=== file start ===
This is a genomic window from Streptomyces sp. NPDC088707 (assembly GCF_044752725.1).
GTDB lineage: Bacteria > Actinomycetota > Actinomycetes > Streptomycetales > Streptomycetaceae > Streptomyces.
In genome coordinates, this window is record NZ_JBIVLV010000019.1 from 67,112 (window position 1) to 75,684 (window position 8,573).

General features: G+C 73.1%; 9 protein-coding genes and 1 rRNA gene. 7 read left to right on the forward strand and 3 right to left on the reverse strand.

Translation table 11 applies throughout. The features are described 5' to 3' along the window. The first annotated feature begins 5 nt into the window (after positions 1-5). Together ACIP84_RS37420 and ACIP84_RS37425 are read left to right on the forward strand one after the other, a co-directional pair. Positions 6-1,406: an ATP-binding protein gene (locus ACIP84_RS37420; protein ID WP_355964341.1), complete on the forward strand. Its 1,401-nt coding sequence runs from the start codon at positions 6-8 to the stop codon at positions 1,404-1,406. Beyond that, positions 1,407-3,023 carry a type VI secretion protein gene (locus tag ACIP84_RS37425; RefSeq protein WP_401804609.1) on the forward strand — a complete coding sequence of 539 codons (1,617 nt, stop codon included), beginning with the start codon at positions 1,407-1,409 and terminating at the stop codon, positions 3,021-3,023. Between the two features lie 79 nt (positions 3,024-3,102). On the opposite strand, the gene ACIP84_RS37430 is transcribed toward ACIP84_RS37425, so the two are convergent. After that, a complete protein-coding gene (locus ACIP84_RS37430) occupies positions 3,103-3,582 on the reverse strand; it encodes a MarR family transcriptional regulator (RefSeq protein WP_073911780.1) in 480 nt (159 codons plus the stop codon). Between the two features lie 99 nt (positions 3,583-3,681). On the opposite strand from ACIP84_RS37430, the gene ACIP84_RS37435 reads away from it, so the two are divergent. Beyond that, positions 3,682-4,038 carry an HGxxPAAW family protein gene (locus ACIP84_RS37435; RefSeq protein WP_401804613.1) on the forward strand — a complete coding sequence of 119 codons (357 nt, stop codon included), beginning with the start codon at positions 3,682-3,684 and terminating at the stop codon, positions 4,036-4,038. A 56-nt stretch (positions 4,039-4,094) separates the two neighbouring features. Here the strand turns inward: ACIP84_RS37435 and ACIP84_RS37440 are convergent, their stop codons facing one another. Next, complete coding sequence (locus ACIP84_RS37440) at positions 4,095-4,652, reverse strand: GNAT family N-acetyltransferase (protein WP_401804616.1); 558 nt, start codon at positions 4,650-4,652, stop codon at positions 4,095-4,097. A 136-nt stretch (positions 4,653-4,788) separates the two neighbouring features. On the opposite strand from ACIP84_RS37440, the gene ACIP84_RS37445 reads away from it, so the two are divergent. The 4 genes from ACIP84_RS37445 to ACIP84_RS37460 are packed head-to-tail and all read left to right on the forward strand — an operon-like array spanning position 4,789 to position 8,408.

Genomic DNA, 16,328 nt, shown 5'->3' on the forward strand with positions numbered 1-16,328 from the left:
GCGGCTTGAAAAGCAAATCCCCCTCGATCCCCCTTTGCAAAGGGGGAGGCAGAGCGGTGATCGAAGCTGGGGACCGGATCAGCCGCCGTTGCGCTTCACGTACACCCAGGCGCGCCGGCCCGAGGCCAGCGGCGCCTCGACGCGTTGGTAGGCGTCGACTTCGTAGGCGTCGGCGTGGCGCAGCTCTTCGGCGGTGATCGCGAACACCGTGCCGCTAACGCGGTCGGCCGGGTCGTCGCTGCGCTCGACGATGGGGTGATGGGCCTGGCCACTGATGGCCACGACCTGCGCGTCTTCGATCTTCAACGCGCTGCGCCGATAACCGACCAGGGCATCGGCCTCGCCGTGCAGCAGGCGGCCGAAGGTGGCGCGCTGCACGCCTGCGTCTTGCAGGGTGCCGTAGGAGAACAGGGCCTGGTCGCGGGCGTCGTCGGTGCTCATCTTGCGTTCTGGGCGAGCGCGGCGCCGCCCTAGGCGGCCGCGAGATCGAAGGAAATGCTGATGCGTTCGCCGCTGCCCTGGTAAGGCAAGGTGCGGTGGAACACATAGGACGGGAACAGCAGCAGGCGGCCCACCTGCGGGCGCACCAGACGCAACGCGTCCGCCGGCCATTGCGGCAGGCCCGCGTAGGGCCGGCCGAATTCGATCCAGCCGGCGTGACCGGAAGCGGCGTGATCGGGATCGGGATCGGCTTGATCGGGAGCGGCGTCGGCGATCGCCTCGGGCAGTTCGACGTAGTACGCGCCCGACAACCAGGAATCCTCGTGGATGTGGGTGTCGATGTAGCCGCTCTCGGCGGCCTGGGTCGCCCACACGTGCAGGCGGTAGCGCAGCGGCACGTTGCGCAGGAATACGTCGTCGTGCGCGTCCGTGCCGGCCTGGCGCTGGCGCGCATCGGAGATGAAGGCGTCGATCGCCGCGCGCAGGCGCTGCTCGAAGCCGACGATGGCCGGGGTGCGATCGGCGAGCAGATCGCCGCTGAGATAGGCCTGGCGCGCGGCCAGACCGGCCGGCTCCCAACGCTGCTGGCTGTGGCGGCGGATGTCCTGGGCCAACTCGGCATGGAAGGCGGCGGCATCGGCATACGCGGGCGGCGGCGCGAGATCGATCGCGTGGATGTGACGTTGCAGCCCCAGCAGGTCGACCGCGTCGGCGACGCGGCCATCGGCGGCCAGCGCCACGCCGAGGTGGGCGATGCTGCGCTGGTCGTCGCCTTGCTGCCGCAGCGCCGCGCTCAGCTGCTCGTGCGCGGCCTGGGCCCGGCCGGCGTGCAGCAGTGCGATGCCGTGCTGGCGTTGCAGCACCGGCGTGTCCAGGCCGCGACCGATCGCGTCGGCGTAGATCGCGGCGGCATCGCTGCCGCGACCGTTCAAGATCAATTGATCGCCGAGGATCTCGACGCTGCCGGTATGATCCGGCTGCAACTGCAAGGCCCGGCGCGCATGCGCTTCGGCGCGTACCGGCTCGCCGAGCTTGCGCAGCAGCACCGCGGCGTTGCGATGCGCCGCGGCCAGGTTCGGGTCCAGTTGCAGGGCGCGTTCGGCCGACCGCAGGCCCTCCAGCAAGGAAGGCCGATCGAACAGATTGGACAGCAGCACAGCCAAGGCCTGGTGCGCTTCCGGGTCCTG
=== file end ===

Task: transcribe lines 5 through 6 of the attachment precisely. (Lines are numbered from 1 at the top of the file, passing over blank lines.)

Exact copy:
Translation table 11 applies throughout. The features are described 5' to 3' along the window. The first annotated feature begins 5 nt into the window (after positions 1-5). Together ACIP84_RS37420 and ACIP84_RS37425 are read left to right on the forward strand one after the other, a co-directional pair. Positions 6-1,406: an ATP-binding protein gene (locus ACIP84_RS37420; protein ID WP_355964341.1), complete on the forward strand. Its 1,401-nt coding sequence runs from the start codon at positions 6-8 to the stop codon at positions 1,404-1,406. Beyond that, positions 1,407-3,023 carry a type VI secretion protein gene (locus tag ACIP84_RS37425; RefSeq protein WP_401804609.1) on the forward strand — a complete coding sequence of 539 codons (1,617 nt, stop codon included), beginning with the start codon at positions 1,407-1,409 and terminating at the stop codon, positions 3,021-3,023. Between the two features lie 79 nt (positions 3,024-3,102). On the opposite strand, the gene ACIP84_RS37430 is transcribed toward ACIP84_RS37425, so the two are convergent. After that, a complete protein-coding gene (locus ACIP84_RS37430) occupies positions 3,103-3,582 on the reverse strand; it encodes a MarR family transcriptional regulator (RefSeq protein WP_073911780.1) in 480 nt (159 codons plus the stop codon). Between the two features lie 99 nt (positions 3,583-3,681). On the opposite strand from ACIP84_RS37430, the gene ACIP84_RS37435 reads away from it, so the two are divergent. Beyond that, positions 3,682-4,038 carry an HGxxPAAW family protein gene (locus ACIP84_RS37435; RefSeq protein WP_401804613.1) on the forward strand — a complete coding sequence of 119 codons (357 nt, stop codon included), beginning with the start codon at positions 3,682-3,684 and terminating at the stop codon, positions 4,036-4,038. A 56-nt stretch (positions 4,039-4,094) separates the two neighbouring features. Here the strand turns inward: ACIP84_RS37435 and ACIP84_RS37440 are convergent, their stop codons facing one another. Next, complete coding sequence (locus ACIP84_RS37440) at positions 4,095-4,652, reverse strand: GNAT family N-acetyltransferase (protein WP_401804616.1); 558 nt, start codon at positions 4,650-4,652, stop codon at positions 4,095-4,097. A 136-nt stretch (positions 4,653-4,788) separates the two neighbouring features. On the opposite strand from ACIP84_RS37440, the gene ACIP84_RS37445 reads away from it, so the two are divergent. The 4 genes from ACIP84_RS37445 to ACIP84_RS37460 are packed head-to-tail and all read left to right on the forward strand — an operon-like array spanning position 4,789 to position 8,408.

Genomic DNA, 16,328 nt, shown 5'->3' on the forward strand with positions numbered 1-16,328 from the left: